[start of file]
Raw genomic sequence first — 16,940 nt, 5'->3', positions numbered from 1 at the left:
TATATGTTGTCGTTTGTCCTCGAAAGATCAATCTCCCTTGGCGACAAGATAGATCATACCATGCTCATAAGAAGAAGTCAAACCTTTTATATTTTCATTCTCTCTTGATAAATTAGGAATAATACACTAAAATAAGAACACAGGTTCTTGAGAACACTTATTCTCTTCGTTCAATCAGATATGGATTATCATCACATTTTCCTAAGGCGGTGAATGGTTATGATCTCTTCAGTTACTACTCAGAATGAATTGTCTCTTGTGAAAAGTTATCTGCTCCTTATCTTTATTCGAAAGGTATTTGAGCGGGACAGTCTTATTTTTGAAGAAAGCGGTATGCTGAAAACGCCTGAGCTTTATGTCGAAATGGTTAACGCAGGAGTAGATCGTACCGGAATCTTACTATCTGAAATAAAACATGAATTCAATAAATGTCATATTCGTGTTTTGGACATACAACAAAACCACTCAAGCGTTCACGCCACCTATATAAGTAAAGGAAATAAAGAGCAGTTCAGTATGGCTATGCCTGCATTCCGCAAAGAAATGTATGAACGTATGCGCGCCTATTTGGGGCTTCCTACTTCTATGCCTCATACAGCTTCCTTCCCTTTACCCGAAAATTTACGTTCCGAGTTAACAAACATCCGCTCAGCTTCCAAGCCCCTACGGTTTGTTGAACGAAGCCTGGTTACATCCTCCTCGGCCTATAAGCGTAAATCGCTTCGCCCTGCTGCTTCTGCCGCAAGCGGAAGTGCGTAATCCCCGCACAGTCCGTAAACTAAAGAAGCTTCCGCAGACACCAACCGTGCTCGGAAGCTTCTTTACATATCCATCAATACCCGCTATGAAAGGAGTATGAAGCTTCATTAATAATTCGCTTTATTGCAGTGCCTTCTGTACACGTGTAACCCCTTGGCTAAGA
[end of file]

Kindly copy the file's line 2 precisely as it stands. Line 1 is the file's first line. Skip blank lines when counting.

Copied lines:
TATATGTTGTCGTTTGTCCTCGAAAGATCAATCTCCCTTGGCGACAAGATAGATCATACCATGCTCATAAGAAGAAGTCAAACCTTTTATATTTTCATTCTCTCTTGATAAATTAGGAATAATACACTAAAATAAGAACACAGGTTCTTGAGAACACTTATTCTCTTCGTTCAATCAGATATGGATTATCATCACATTTTCCTAAGGCGGTGAATGGTTATGATCTCTTCAGTTACTACTCAGAATGAATTGTCTCTTGTGAAAAGTTATCTGCTCCTTATCTTTATTCGAAAGGTATTTGAGCGGGACAGTCTTATTTTTGAAGAAAGCGGTATGCTGAAAACGCCTGAGCTTTATGTCGAAATGGTTAACGCAGGAGTAGATCGTACCGGAATCTTACTATCTGAAATAAAACATGAATTCAATAAATGTCATATTCGTGTTTTGGACATACAACAAAACCACTCAAGCGTTCACGCCACCTATATAAGTAAAGGAAATAAAGAGCAGTTCAGTATGGCTATGCCTGCATTCCGCAAAGAAATGTATGAACGTATGCGCGCCTATTTGGGGCTTCCTACTTCTATGCCTCATACAGCTTCCTTCCCTTTACCCGAAAATTTACGTTCCGAGTTAACAAACATCCGCTCAGCTTCCAAGCCCCTACGGTTTGTTGAACGAAGCCTGGTTACATCCTCCTCGGCCTATAAGCGTAAATCGCTTCGCCCTGCTGCTTCTGCCGCAAGCGGAAGTGCGTAATCCCCGCACAGTCCGTAAACTAAAGAAGCTTCCGCAGACACCAACCGTGCTCGGAAGCTTCTTTACATATCCATCAATACCCGCTATGAAAGGAGTATGAAGCTTCATTAATAATTCGCTTTATTGCAGTGCCTTCTGTACACGTGTAACCCCTTGGCTAAGA